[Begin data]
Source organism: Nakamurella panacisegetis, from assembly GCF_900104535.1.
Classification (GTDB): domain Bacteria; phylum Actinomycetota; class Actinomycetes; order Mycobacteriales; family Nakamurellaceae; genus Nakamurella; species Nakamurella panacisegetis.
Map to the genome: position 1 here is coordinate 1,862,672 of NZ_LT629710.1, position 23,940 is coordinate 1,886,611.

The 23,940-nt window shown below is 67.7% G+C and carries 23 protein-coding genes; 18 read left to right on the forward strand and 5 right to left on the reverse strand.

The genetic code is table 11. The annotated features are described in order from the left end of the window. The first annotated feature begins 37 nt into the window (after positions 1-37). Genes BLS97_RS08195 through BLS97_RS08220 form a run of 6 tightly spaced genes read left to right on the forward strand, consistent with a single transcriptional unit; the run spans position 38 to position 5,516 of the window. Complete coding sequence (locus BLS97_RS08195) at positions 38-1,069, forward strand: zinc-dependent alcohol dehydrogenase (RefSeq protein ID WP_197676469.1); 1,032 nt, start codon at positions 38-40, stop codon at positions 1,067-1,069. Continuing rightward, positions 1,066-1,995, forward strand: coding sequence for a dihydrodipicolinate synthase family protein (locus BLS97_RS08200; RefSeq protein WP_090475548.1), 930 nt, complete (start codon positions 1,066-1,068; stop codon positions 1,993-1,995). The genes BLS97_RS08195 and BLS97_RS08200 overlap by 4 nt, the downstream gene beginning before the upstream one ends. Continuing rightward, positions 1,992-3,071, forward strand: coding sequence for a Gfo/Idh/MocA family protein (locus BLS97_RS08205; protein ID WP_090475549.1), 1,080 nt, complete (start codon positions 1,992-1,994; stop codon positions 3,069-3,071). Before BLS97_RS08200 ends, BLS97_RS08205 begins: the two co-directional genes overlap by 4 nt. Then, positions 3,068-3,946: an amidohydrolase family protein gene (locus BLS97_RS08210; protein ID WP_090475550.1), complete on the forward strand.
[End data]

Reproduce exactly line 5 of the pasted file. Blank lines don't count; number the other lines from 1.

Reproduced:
The genetic code is table 11. The annotated features are described in order from the left end of the window. The first annotated feature begins 37 nt into the window (after positions 1-37). Genes BLS97_RS08195 through BLS97_RS08220 form a run of 6 tightly spaced genes read left to right on the forward strand, consistent with a single transcriptional unit; the run spans position 38 to position 5,516 of the window. Complete coding sequence (locus BLS97_RS08195) at positions 38-1,069, forward strand: zinc-dependent alcohol dehydrogenase (RefSeq protein ID WP_197676469.1); 1,032 nt, start codon at positions 38-40, stop codon at positions 1,067-1,069. Continuing rightward, positions 1,066-1,995, forward strand: coding sequence for a dihydrodipicolinate synthase family protein (locus BLS97_RS08200; RefSeq protein WP_090475548.1), 930 nt, complete (start codon positions 1,066-1,068; stop codon positions 1,993-1,995). The genes BLS97_RS08195 and BLS97_RS08200 overlap by 4 nt, the downstream gene beginning before the upstream one ends. Continuing rightward, positions 1,992-3,071, forward strand: coding sequence for a Gfo/Idh/MocA family protein (locus BLS97_RS08205; protein ID WP_090475549.1), 1,080 nt, complete (start codon positions 1,992-1,994; stop codon positions 3,069-3,071). Before BLS97_RS08200 ends, BLS97_RS08205 begins: the two co-directional genes overlap by 4 nt. Then, positions 3,068-3,946: an amidohydrolase family protein gene (locus BLS97_RS08210; protein ID WP_090475550.1), complete on the forward strand.